THE HEMINGWAY CODE HERO
Closely related to the concept of stoicism is the "Code Hero," a phrase used to describe the main character in many of Hemingway's novels. Some critics regard Santiago as the finest, most developed example of these code heroes.
In this phrase, "code" means a set of rules or guidelines for conduct. In Hemingway's code, the principal ideals are honor, courage, and endurance in a life of stress, misfortune, and pain. Often in Hemingway's stories, the hero's world is violent and disorderly; moreover, the violence and disorder seem to win.
The "code" dictates that the hero act honorably in the midst of what will be a losing battle. In doing so he finds fulfillment: he becomes a man or proves his manhood and his worth. The phrase "grace under pressure" is often used to describe the conduct of the code hero.
Hemingway defined the Code Hero as "a man who lives correctly, following the ideals of honor, courage and endurance in a world that is sometimes chaotic, often stressful, and always painful." He measures himself by how well he handles the difficult situations that life throws at him. In the end the Code Hero will lose because we are all mortal, but the true measure is how a person faces death. He believes in "Nada," a Spanish word meaning nothing. Along with this, there is no after life.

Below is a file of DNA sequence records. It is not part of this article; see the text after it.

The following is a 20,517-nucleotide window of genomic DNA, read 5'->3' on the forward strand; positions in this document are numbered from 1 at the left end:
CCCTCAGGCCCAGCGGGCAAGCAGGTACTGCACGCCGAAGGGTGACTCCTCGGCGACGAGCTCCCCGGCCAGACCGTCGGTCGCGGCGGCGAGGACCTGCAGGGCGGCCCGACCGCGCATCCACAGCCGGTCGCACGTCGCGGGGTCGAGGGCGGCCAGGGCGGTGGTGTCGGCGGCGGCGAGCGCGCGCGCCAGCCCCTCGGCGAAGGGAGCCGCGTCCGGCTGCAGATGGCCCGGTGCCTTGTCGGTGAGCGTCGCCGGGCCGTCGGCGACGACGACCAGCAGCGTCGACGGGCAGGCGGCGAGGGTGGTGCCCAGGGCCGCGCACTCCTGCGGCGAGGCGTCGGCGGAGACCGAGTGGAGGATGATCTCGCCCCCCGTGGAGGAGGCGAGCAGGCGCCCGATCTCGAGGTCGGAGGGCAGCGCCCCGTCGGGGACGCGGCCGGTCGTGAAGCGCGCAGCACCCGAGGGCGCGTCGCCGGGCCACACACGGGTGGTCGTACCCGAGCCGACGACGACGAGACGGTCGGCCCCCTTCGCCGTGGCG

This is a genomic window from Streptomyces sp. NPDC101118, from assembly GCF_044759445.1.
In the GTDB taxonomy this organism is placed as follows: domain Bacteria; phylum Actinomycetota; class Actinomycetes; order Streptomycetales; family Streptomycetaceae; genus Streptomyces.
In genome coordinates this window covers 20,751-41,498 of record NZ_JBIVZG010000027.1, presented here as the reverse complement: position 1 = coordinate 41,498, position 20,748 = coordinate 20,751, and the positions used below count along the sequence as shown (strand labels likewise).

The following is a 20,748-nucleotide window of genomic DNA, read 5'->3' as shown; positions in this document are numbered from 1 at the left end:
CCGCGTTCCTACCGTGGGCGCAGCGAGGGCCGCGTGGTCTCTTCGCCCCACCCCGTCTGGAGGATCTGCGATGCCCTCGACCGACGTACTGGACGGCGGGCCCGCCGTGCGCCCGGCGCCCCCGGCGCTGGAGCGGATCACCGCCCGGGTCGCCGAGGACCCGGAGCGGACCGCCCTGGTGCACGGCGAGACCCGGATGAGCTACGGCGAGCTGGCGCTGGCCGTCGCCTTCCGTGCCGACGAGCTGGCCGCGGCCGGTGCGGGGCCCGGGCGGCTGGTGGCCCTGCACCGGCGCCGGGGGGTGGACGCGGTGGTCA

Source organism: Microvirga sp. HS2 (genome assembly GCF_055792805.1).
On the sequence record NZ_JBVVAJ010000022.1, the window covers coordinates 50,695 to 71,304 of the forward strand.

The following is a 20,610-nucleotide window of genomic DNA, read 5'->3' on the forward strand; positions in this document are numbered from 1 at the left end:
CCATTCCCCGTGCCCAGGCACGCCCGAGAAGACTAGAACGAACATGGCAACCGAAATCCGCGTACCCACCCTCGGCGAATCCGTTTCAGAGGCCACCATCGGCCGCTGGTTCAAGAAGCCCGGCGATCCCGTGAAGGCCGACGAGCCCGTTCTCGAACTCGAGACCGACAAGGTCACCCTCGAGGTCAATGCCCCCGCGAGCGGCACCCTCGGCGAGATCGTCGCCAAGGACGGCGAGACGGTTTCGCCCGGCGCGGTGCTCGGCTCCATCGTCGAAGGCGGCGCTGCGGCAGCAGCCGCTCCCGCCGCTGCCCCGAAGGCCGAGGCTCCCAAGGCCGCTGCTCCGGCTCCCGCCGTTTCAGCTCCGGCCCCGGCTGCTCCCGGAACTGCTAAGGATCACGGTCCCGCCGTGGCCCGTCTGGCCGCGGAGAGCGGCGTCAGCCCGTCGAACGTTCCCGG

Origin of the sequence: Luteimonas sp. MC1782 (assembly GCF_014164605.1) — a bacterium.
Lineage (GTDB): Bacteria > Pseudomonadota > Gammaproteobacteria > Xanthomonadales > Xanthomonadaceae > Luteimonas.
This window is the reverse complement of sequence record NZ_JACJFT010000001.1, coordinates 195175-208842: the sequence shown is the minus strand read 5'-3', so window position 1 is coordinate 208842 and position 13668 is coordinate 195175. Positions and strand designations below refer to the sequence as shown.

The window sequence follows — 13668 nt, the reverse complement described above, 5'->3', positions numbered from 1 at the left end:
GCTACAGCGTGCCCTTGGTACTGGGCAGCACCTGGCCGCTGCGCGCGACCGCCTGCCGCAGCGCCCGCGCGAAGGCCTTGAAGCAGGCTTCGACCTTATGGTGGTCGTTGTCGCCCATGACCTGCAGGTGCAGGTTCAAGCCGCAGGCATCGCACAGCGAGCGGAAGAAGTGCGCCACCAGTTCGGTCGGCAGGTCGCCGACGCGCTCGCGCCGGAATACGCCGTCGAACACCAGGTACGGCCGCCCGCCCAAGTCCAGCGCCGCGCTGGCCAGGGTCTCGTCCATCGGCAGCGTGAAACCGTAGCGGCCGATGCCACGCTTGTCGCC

The Code Hero is typically an individualist and free-willed. He never shows emotions; showing emotions and having a commitment to women shows weakness. Qualities such as bravery, adventuresome and travel also define the Code Hero.
Ironically, the code hero can also be afraid of the dark in that it symbolizes the void, the abyss, the nothingness (nada) that comes with death. However, once he faces death bravely and becomes a man he must continue the struggle and constantly prove himself to retain his manhood.
The code hero or heroine (like Catherine Barkley) must perform his or her work well to create a kind of personal meaning amidst the...
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